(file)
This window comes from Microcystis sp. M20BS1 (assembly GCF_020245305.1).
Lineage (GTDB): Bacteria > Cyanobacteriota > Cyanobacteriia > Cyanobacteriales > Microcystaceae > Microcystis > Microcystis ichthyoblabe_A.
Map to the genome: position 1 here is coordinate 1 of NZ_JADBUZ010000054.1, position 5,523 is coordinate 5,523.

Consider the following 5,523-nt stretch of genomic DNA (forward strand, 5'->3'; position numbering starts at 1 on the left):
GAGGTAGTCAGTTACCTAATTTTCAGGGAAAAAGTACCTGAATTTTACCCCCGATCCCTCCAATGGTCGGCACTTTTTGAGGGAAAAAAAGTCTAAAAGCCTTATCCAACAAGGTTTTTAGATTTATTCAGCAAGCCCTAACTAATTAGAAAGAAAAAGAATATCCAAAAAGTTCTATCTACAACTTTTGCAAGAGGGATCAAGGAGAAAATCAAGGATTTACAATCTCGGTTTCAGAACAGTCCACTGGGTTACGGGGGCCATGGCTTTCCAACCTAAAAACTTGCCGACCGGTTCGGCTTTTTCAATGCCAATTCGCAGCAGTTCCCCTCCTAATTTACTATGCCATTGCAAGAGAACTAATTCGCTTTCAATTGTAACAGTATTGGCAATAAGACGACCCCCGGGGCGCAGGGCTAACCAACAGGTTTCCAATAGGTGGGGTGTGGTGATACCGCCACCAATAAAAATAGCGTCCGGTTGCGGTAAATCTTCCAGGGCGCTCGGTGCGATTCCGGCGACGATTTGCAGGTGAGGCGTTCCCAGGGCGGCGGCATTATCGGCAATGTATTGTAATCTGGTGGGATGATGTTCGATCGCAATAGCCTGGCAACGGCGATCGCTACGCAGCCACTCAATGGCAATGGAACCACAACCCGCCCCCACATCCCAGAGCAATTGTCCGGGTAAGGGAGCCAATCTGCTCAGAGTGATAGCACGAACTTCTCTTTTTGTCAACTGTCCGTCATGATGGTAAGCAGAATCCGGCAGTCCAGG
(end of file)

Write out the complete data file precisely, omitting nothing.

This window comes from Microcystis sp. M20BS1 (assembly GCF_020245305.1).
Lineage (GTDB): Bacteria > Cyanobacteriota > Cyanobacteriia > Cyanobacteriales > Microcystaceae > Microcystis > Microcystis ichthyoblabe_A.
Map to the genome: position 1 here is coordinate 1 of NZ_JADBUZ010000054.1, position 5,523 is coordinate 5,523.

Consider the following 5,523-nt stretch of genomic DNA (forward strand, 5'->3'; position numbering starts at 1 on the left):
GAGGTAGTCAGTTACCTAATTTTCAGGGAAAAAGTACCTGAATTTTACCCCCGATCCCTCCAATGGTCGGCACTTTTTGAGGGAAAAAAAGTCTAAAAGCCTTATCCAACAAGGTTTTTAGATTTATTCAGCAAGCCCTAACTAATTAGAAAGAAAAAGAATATCCAAAAAGTTCTATCTACAACTTTTGCAAGAGGGATCAAGGAGAAAATCAAGGATTTACAATCTCGGTTTCAGAACAGTCCACTGGGTTACGGGGGCCATGGCTTTCCAACCTAAAAACTTGCCGACCGGTTCGGCTTTTTCAATGCCAATTCGCAGCAGTTCCCCTCCTAATTTACTATGCCATTGCAAGAGAACTAATTCGCTTTCAATTGTAACAGTATTGGCAATAAGACGACCCCCGGGGCGCAGGGCTAACCAACAGGTTTCCAATAGGTGGGGTGTGGTGATACCGCCACCAATAAAAATAGCGTCCGGTTGCGGTAAATCTTCCAGGGCGCTCGGTGCGATTCCGGCGACGATTTGCAGGTGAGGCGTTCCCAGGGCGGCGGCATTATCGGCAATGTATTGTAATCTGGTGGGATGATGTTCGATCGCAATAGCCTGGCAACGGCGATCGCTACGCAGCCACTCAATGGCAATGGAACCACAACCCGCCCCCACATCCCAGAGCAATTGTCCGGGTAAGGGAGCCAATCTGCTCAGAGTGATAGCACGAACTTCTCTTTTTGTCAACTGTCCGTCATGATGGTAAGCAGAATCCGGCAGTCCAGG